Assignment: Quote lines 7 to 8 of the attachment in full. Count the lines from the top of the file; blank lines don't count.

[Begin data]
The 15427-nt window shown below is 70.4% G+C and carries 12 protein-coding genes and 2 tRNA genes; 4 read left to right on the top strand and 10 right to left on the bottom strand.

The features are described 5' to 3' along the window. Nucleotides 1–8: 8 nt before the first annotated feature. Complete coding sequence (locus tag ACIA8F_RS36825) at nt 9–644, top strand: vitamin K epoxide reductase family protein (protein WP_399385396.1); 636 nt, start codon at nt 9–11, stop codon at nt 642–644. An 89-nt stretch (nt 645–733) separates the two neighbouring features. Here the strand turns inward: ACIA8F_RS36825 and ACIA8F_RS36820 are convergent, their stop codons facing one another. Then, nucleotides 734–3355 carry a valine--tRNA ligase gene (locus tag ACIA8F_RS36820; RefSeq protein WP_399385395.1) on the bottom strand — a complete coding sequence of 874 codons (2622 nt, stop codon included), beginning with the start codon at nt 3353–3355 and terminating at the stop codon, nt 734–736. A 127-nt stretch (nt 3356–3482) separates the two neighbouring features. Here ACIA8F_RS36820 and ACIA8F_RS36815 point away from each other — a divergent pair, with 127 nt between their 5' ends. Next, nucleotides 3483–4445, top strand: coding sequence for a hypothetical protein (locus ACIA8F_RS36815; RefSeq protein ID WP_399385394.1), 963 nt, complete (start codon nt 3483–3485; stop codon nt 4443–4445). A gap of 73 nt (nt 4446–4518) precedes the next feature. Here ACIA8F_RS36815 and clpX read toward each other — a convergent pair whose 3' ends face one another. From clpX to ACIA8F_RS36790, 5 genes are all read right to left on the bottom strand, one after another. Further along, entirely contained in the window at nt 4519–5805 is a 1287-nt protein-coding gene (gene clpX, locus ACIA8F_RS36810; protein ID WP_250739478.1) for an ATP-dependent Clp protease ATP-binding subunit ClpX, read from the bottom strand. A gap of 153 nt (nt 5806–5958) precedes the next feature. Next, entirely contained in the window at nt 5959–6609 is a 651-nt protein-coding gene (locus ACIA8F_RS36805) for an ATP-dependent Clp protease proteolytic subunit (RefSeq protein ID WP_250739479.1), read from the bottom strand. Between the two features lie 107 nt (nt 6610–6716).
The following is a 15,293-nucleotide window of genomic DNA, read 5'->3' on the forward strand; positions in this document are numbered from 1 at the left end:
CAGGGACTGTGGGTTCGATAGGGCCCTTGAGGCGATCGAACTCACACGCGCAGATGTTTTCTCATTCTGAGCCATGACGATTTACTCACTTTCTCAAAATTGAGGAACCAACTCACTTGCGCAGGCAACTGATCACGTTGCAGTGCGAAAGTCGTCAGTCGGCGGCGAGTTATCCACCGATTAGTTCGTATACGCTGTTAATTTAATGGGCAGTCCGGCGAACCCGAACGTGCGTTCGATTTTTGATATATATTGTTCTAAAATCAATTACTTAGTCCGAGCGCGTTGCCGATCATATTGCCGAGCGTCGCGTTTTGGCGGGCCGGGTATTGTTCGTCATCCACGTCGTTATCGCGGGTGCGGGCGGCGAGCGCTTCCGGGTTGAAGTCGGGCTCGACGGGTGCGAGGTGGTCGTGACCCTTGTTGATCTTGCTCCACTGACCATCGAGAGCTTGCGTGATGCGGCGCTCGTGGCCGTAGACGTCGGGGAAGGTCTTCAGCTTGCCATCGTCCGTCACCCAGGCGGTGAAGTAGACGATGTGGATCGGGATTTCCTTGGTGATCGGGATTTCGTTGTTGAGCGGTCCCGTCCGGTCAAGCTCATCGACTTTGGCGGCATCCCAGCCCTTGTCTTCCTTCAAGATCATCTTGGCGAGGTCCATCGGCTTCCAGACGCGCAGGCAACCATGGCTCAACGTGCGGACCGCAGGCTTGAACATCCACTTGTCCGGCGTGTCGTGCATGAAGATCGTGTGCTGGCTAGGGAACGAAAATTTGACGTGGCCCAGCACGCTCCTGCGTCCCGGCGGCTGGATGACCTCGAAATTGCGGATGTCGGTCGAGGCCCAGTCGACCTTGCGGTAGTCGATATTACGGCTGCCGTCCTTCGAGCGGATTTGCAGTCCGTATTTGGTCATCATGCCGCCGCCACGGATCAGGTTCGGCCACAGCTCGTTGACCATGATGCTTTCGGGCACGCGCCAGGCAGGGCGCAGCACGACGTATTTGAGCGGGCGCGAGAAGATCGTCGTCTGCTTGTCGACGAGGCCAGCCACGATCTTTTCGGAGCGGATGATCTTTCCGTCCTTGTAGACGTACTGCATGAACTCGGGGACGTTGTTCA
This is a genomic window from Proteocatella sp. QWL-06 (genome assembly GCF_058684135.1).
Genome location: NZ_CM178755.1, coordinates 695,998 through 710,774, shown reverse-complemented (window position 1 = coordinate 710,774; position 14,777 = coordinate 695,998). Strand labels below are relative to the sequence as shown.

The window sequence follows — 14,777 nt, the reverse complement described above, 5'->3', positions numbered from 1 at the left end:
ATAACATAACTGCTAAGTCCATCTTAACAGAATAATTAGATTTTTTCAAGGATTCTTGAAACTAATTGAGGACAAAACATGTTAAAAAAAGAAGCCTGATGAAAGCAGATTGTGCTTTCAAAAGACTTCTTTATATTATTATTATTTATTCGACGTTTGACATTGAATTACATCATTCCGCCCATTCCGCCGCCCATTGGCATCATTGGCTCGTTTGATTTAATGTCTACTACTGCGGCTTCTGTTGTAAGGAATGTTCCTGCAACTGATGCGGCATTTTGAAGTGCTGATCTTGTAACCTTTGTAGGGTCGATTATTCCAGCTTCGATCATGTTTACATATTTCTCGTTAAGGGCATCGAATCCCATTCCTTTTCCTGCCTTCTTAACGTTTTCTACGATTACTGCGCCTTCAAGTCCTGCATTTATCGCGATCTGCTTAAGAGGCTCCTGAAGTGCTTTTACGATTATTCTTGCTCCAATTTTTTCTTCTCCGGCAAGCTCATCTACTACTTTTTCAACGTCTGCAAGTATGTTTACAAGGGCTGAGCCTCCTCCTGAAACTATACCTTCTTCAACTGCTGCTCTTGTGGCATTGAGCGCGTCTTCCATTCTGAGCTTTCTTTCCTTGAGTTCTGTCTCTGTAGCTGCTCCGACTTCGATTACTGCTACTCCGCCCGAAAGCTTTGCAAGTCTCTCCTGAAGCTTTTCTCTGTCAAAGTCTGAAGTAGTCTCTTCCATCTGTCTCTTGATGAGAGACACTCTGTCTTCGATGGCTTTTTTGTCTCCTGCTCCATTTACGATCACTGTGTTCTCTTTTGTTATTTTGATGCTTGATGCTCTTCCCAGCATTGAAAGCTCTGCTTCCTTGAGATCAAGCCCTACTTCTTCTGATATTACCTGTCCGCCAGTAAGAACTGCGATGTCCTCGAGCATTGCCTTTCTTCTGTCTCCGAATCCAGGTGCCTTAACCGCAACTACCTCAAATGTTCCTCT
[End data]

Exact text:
The window sequence follows — 14,777 nt, the reverse complement described above, 5'->3', positions numbered from 1 at the left end:
ATAACATAACTGCTAAGTCCATCTTAACAGAATAATTAGATTTTTTCAAGGATTCTTGAAACTAATTGAGGACAAAACATGTTAAAAAAAGAAGCCTGATGAAAGCAGATTGTGCTTTCAAAAGACTTCTTTATATTATTATTATTTATTCGACGTTTGACATTGAATTACATCATTCCGCCCATTCCGCCGCCCATTGGCATCATTGGCTCGTTTGATTTAATGTCTACTACTGCGGCTTCTGTTGTAAGGAATGTTCCTGCAACTGATGCGGCATTTTGAAGTGCTGATCTTGTAACCTTTGTAGGGTCGATTATTCCAGCTTCGATCATGTTTACATATTTCTCGTTAAGGGCATCGAATCCCATTCCTTTTCCTGCCTTCTTAACGTTTTCTACGATTACTGCGCCTTCAAGTCCTGCATTTATCGCGATCTGCTTAAGAGGCTCCTGAAGTGCTTTTACGATTATTCTTGCTCCAATTTTTTCTTCTCCGGCAAGCTCATCTACTACTTTTTCAACGTCTGCAAGTATGTTTACAAGGGCTGAGCCTCCTCCTGAAACTATACCTTCTTCAACTGCTGCTCTTGTGGCATTGAGCGCGTCTTCCATTCTGAGCTTTCTTTCCTTGAGTTCTGTCTCTGTAGCTGCTCCGACTTCGATTACTGCTACTCCGCCCGAAAGCTTTGCAAGTCTCTCCTGAAGCTTTTCTCTGTCAAAGTCTGAAGTAGTCTCTTCCATCTGTCTCTTGATGAGAGACACTCTGTCTTCGATGGCTTTTTTGTCTCCTGCTCCATTTACGATCACTGTGTTCTCTTTTGTTATTTTGATGCTTGATGCTCTTCCCAGCATTGAAAGCTCTGCTTCCTTGAGATCAAGCCCTACTTCTTCTGATATTACCTGTCCGCCAGTAAGAACTGCGATGTCCTCGAGCATTGCCTTTCTTCTGTCTCCGAATCCAGGTGCCTTAACCGCAACTACCTCAAATGTTCCTCT